• Conversion Rate Optimisation

3rd Apr 2014

4 min

It’s great to get positive test results, not only for the impact it will have on business KPINecces but the support your testing programme will gain from internal stakeholders. But not every A/B test will get the results you expect.

Don’t be disheartened; tests where the variation didn’t win can often be the most insightful and valuable tests to learn from. You’ve tested an assumption, letting the visitors to your site decide which option works best for them. By testing the change you’ve measured the impact that it would have had, as opposed to releasing it site-wide and monitoring the change. Furthermore, a negative test forces you to reassess and test again.

It is incredibly important to take learnings from unsuccessful tests, but there are some key best practice techniques to help increase the likelihood of success for your next test.

5 Steps to Perfect Your Next A/B Test

1. Sound hypothesis

A well thought out hypothesis and rationale is key. We base our tests on insights from user research and analytics. This way we have a comprehensive view of the ‘what’ and the ‘why’. If you are basing tests on internal bias and opinions, it will take a long time to build up any solid learnings and most likely not lead to big wins as there is little insight into the behaviour of users, backing the rationale of the test.

2. Don’t be too trigger happy

If the results look negative upon first release of a test there can be a panicked temptation to pull the test. Don’t! There may be an initial ‘shock’ effect as the users’ journey is disrupted but this will even out over time. If your site has a high percentage of returning visitors it may be that you run the test for slightly longer. Make sure you are running your test for long enough, e.g don’t stop the test until it has been running through at least two typical business cycles and has reached statistical significance.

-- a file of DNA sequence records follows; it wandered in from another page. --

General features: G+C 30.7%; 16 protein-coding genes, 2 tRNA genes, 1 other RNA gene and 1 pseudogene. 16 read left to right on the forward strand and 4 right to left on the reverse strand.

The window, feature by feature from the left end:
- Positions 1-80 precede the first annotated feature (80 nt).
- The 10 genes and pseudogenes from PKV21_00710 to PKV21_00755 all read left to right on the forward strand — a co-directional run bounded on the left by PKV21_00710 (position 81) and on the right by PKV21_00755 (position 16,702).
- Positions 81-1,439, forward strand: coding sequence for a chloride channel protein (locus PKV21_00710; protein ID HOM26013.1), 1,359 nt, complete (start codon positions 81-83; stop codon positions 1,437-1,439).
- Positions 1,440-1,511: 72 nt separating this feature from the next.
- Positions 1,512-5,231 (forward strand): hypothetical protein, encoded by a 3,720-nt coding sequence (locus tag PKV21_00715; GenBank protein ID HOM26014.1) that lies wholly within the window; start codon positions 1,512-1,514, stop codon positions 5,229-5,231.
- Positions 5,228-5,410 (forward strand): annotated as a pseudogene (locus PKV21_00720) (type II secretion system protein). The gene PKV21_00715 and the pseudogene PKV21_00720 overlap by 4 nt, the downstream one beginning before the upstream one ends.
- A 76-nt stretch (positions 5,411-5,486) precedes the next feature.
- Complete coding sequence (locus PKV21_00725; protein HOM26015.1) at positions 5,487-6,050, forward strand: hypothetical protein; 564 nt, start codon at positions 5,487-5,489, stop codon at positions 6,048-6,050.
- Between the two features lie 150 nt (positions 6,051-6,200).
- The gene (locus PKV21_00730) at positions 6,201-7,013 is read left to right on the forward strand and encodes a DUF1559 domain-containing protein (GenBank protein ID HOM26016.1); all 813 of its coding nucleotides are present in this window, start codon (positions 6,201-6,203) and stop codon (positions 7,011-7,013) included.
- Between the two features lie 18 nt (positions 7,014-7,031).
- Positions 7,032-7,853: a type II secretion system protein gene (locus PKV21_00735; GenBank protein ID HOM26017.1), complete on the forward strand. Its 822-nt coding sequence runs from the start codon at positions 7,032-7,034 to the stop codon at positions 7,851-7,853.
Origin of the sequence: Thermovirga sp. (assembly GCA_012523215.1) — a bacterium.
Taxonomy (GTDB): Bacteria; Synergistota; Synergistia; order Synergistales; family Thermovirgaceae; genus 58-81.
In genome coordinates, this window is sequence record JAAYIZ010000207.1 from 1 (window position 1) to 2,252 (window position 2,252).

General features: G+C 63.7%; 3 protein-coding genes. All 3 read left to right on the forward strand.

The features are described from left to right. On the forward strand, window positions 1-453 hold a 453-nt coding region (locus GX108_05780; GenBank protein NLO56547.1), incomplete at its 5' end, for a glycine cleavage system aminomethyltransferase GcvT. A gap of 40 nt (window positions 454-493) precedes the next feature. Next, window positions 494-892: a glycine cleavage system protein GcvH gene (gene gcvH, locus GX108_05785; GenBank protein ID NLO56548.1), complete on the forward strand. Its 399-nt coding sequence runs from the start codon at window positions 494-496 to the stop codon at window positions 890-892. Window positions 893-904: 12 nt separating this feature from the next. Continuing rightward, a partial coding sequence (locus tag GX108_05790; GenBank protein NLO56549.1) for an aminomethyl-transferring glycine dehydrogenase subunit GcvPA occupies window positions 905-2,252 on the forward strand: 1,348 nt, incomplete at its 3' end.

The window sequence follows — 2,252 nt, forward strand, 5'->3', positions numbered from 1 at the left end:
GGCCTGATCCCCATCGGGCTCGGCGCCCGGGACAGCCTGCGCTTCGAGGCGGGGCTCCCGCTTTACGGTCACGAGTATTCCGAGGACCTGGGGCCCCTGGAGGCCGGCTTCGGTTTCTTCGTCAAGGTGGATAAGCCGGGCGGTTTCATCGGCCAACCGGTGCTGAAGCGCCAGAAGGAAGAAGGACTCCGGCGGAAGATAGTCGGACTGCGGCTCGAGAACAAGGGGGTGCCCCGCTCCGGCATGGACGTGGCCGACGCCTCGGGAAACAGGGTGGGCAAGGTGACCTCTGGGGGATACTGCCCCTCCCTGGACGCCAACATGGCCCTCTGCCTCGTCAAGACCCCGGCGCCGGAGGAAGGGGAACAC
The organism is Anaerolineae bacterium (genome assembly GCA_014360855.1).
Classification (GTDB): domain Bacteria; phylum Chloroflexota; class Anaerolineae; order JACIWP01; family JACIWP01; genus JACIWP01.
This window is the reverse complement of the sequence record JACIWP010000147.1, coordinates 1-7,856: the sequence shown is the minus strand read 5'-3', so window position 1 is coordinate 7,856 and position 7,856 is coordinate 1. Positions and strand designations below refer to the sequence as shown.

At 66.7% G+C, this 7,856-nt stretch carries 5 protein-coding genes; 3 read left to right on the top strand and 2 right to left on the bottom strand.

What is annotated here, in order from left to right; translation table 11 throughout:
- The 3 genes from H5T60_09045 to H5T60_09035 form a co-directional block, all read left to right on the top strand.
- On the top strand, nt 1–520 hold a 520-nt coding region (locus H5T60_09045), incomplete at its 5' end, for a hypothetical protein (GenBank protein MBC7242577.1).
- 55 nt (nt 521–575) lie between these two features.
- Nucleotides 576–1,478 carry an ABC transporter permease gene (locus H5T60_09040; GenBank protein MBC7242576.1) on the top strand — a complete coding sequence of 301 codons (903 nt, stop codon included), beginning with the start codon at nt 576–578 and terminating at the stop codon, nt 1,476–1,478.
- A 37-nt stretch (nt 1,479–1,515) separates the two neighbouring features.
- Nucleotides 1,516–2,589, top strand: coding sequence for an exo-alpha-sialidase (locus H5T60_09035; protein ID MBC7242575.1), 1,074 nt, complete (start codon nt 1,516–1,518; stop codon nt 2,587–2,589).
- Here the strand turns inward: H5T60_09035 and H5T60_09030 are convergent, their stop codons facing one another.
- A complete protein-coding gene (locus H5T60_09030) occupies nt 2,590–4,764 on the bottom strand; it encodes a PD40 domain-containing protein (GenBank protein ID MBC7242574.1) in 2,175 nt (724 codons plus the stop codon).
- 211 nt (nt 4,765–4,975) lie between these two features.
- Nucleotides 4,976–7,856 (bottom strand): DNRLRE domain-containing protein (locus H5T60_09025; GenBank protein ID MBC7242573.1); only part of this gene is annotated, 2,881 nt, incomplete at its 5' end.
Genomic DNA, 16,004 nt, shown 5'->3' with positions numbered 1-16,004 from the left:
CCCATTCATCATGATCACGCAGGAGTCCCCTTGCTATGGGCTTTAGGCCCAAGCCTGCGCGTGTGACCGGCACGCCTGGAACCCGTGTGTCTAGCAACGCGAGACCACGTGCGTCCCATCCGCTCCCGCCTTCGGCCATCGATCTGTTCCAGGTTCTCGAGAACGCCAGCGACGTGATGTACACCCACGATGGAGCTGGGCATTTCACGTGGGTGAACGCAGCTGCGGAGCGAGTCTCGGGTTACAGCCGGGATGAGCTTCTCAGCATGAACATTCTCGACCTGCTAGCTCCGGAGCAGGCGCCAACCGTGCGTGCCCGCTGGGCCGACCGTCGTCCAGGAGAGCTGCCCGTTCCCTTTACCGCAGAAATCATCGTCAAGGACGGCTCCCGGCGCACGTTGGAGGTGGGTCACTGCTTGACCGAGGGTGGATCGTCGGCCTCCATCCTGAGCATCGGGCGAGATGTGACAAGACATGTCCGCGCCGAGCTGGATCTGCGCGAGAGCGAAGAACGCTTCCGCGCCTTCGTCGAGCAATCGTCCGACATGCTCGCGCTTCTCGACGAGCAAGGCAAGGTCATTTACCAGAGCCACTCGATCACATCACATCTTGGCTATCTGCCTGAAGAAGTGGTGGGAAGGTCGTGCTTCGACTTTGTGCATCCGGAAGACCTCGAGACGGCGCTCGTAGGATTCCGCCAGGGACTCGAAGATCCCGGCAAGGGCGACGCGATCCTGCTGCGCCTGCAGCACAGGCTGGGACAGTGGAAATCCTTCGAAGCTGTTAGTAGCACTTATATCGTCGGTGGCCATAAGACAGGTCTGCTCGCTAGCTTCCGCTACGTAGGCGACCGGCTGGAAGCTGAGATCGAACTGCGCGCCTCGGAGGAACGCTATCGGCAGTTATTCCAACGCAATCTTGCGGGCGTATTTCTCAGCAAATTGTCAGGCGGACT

3. Don’t make assumptions 

When you have seen a positive test result, don’t assume that because the change was a success on one page of the site you can apply it site-wide; test it! Your customers will have different behaviours depending on what kind of browsing state they are in, where they have come from and other elements on the page.

4. Take time to properly interpret the results

When focussing on a test on one page of the site, other metrics across the site and the effect on the end-to-end conversion funnel are frequently overlooked. The variation may be winning in terms of the goal for the specific test, but are you just moving drop-out to the next step of the funnel? Ensure you are able to analyse the overall impact of a change and focus on the macro conversion rate.

5. If you get a negative test, learn why

If a test does fail in one area of a site where it had previously improved metrics in another, surely you should be asking why? Visitors are at different stage of their journey. This should help you to understand why their behaviour isn’t the same. More importantly, find out what you can about the mix of visitors in the test. A good start to interpreting the results is drilling down and analysing the data; segment your visitors by returning/ new users, devices, and referral.

The Win/Win Mentality

Following our tips will help improve your success rate in getting meaningful results and insights. Meaning that testing can be a win/win opportunity; you either have a positive impact on your KPI’s or you gain insight on your users that you didn’t previously have that you can feed into further tests and improvements.